asked the Secretary of State for Education and Science if he will make a further statement on the teachers' pay dispute.
asked the Secretary of State for Education and Science if he will make a statement on the current teachers' pay dispute.
asked the Secretary of State for Education and Science what progress has been made since 2nd May to resolve the current teachers' pay dispute.
asked the Secretary of State for Education and Science whether he will make a statement on the teachers' dispute.
asked the Secretary of State for Education and Science if he will make a statement on the current dispute between teachers and their employers.
asked the Secretary of State for Education and Science if he will make a statement about the progress of the teachers' pay talks.
[pursuant to his oral reply, 21 May 1985, c. 842]: I wrote yesterday evening to the employers' leaders on Burnham making clear the Government's present position in relation to both 1985–86 and 1986–87, in advance of the Burnham committee meeting fixed for 23 May. Because of the wide public interest in these matters I have made the text of the letter and its annex on teachers' duties publicly available. These are set out below.
|Councillor P. D. Merridale|
|Association of County Councils|
|66A Eaton Square|
|London SW1W 9BH||21 May 1985|
Throughout the current round of negotiations in the Burnham Primary and Secondary Committee, and the associated salary structure talks, I have tried to ensure that the Government's position is understood by those concerned, particularly in relation to the possibility that some additional resources might in the Government's view be justified. I think it right to make the Government's present position clear in advance of the meeting of the Burnham Primary and Secondary Committee fixed for 23 May, in relation to both 1985–86 and 1986–87.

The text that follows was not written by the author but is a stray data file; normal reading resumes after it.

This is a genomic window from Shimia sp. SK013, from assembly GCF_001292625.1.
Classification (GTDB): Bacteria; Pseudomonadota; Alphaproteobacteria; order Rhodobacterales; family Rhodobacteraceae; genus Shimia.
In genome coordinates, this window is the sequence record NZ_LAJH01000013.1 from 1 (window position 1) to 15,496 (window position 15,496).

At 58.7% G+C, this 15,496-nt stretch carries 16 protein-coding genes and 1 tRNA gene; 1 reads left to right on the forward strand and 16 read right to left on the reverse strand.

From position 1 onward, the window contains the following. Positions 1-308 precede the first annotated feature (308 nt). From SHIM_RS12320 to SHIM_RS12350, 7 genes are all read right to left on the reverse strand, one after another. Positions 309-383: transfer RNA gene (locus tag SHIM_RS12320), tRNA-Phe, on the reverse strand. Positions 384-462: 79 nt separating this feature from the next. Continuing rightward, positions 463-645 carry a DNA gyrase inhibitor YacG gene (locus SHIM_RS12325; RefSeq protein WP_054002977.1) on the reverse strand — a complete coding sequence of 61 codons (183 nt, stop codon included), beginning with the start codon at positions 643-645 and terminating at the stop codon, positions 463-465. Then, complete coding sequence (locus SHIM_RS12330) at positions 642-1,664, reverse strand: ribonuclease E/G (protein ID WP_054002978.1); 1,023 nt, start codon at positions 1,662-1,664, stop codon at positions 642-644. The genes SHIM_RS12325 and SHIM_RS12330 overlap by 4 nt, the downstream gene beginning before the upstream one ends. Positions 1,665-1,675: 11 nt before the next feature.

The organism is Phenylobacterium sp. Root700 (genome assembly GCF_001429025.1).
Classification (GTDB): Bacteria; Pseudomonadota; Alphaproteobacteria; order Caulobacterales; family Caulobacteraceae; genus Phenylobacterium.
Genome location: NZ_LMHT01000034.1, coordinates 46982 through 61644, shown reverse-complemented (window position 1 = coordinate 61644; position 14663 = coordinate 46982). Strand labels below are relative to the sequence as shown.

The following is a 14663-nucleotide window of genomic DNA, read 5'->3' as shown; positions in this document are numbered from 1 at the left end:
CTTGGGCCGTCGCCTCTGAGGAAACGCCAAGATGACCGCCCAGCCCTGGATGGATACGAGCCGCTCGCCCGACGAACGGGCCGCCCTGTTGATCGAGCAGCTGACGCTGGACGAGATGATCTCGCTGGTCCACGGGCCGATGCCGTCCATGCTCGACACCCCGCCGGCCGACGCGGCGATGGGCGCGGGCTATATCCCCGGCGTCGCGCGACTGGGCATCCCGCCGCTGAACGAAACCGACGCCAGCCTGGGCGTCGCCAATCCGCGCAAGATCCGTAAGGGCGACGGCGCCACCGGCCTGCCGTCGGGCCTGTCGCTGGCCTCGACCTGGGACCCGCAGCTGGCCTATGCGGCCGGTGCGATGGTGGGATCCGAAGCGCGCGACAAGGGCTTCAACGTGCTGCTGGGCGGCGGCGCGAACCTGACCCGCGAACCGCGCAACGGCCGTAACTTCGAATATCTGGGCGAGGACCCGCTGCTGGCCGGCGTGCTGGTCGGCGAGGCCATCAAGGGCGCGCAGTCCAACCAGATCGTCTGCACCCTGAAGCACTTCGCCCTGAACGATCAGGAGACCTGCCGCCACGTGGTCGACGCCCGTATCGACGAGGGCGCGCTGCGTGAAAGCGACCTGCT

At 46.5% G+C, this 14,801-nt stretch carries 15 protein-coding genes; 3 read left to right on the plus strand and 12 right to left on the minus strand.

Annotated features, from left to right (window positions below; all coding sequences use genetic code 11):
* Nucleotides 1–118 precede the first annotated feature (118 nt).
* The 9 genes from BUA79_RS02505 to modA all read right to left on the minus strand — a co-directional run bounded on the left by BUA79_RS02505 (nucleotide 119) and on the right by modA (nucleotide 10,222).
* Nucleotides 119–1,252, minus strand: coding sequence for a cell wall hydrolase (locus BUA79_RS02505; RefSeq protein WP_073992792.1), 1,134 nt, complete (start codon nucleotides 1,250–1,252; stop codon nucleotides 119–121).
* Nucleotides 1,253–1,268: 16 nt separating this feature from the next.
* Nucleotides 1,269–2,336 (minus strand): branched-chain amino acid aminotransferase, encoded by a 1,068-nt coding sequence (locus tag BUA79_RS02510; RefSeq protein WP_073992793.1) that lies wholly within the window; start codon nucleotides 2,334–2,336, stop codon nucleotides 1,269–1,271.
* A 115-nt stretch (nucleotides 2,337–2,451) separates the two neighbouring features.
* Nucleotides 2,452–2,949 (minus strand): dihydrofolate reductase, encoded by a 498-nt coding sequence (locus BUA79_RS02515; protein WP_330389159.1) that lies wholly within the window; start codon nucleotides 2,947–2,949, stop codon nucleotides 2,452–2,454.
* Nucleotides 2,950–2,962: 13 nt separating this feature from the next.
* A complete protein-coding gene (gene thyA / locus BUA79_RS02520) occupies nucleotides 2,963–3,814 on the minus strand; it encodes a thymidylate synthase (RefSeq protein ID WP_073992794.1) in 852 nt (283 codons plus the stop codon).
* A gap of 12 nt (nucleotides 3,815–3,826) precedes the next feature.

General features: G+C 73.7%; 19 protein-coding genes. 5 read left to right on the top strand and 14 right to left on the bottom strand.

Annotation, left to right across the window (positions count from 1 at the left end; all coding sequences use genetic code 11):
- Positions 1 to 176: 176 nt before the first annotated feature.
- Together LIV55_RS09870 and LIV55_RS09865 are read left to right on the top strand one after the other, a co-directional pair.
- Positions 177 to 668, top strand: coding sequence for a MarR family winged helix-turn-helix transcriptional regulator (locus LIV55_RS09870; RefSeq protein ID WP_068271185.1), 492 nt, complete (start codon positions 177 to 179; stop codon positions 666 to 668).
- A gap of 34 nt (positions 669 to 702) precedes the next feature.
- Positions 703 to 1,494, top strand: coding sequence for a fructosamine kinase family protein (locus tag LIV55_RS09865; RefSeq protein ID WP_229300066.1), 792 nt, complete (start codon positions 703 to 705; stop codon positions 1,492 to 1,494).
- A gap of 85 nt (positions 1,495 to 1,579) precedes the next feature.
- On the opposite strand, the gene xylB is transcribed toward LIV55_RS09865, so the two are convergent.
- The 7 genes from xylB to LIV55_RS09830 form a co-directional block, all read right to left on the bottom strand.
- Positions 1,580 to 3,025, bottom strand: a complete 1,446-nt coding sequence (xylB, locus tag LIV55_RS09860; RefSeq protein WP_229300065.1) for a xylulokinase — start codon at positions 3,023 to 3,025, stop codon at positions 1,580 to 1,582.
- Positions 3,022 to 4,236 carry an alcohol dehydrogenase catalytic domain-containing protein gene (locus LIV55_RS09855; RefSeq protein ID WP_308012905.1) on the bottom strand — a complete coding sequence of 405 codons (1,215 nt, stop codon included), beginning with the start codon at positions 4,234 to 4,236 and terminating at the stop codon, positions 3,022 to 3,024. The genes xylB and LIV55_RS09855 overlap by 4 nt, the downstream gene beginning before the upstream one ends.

In the light of the position reached in this year's negotiations. the Government is not able to make any additional resources available for teachers' pay in 1985–86. The cost in 1985–86 of any settlement must therefore be within what local authorities can already afford to pay, however the settlement is reached.
There has been debate about what should be regarded as the extent of teachers' contractual responsibilities. The Government believes it would be helpful if there were a generally accepted view on this matter, and if the range of teachers' duties was clearly linked with their contracts of employment. I enclose a note setting out the Government's provisional view on these duties. The Government would welcome views on these as a step toward agreement being reached as part of the basis for negotiations about teachers' pay for 1986–87. In the Government's view that agreement could exclude mid-day supervision from the range of teachers' duties from 1986–87. The Government would then provide in the 1986–87 Rate Support Grant settlement some additional resources for mid-day supervision costs.
For 1986–87 the Government would be willing to provide some additional resources for teachers' pay in the Rate Support Grant settlement, if and only if an acceptable and firm agreement in principle can be reached by October 1985, which would ensure progress towards the Government's objectives. The Government envisages an agreement which would require employers to promote more teachers than under the existing system to the higher salary scales, exercising their discretion in doing so in the light of the quality of teachers' work and the demand for their skills and qualifications elsewhere. The Government believes that increased promotion could benefit a large number of teachers directly over a period and change pay prospects for all teachers.
Because of the wide public interest in these matters, I am making the text of this letter publicly available. I shall of course be glad to have an opportunity of discussing its contents with you at a convenient time, and I shall also let the teacher unions know that I should be happy to discuss its content with them.
I am writing in similar terms to Nicky Harrison.